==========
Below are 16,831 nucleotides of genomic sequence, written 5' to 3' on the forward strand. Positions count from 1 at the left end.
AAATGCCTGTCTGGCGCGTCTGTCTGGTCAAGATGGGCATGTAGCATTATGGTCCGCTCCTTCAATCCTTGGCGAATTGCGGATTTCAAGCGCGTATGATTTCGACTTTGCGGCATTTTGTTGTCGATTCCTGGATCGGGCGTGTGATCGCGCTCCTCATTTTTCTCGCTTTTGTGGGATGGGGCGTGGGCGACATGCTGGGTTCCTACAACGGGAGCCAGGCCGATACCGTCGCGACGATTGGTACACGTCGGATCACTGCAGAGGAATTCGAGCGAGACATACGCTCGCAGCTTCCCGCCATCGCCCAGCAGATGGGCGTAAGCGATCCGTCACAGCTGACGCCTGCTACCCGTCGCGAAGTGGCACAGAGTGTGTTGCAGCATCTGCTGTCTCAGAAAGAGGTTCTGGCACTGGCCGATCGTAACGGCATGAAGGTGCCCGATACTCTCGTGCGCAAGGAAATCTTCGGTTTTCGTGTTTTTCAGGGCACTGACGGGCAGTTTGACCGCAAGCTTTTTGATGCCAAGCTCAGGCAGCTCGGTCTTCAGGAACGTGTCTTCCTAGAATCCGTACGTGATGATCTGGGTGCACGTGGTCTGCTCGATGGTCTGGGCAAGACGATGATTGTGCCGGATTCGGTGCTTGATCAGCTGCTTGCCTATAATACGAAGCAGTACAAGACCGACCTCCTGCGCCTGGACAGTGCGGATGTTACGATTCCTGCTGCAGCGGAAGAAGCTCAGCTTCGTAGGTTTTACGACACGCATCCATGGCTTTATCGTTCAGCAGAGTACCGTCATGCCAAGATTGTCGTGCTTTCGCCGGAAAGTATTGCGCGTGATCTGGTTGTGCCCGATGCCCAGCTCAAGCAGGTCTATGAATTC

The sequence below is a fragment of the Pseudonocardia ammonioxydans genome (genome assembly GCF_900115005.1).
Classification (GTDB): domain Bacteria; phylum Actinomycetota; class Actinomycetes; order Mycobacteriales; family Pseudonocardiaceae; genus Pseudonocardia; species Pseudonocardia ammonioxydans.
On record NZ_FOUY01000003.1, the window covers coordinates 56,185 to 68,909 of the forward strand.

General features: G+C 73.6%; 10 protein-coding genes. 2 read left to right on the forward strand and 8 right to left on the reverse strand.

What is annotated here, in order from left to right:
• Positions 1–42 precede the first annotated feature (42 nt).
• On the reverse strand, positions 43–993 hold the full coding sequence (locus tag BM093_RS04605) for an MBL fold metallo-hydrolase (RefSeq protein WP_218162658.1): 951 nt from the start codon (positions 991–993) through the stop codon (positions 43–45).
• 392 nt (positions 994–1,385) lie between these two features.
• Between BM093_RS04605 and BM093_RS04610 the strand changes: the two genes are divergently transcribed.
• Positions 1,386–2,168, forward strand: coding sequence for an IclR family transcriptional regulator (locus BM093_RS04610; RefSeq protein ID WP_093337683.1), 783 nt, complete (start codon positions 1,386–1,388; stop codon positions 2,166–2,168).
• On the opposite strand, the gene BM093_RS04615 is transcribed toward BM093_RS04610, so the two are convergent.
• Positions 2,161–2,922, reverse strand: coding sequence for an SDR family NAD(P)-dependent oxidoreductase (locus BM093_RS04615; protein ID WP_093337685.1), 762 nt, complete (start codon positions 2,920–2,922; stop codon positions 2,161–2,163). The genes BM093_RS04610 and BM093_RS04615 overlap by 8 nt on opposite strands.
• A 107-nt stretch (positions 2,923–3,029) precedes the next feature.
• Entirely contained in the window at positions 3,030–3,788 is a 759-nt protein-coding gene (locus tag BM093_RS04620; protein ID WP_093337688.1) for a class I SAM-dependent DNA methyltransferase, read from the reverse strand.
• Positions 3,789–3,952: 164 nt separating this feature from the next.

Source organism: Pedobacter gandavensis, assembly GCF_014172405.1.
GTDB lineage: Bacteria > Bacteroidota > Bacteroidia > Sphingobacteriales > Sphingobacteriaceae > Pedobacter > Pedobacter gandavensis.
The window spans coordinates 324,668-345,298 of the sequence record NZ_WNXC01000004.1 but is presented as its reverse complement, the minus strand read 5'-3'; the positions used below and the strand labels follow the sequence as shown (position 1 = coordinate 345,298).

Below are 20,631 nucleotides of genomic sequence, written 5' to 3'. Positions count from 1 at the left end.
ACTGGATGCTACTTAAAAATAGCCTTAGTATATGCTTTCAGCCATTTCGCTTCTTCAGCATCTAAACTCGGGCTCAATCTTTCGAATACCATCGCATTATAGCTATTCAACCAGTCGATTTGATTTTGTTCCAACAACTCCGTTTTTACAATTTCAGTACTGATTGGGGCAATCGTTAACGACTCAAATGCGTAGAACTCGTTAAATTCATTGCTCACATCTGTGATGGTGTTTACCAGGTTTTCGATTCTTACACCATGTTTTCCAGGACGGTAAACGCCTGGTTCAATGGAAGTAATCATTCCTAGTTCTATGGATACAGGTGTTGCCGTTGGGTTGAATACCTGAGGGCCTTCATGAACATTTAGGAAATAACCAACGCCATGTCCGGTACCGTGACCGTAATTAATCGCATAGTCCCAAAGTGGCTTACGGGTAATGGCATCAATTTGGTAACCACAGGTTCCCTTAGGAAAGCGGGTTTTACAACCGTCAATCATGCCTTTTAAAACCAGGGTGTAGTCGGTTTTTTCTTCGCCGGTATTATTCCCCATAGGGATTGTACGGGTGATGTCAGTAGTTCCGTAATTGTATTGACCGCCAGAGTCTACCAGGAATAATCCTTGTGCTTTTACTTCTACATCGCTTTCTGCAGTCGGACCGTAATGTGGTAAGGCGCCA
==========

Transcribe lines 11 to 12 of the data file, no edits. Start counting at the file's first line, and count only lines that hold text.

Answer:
• Between BM093_RS04605 and BM093_RS04610 the strand changes: the two genes are divergently transcribed.
• Positions 1,386–2,168, forward strand: coding sequence for an IclR family transcriptional regulator (locus BM093_RS04610; RefSeq protein ID WP_093337683.1), 783 nt, complete (start codon positions 1,386–1,388; stop codon positions 2,166–2,168).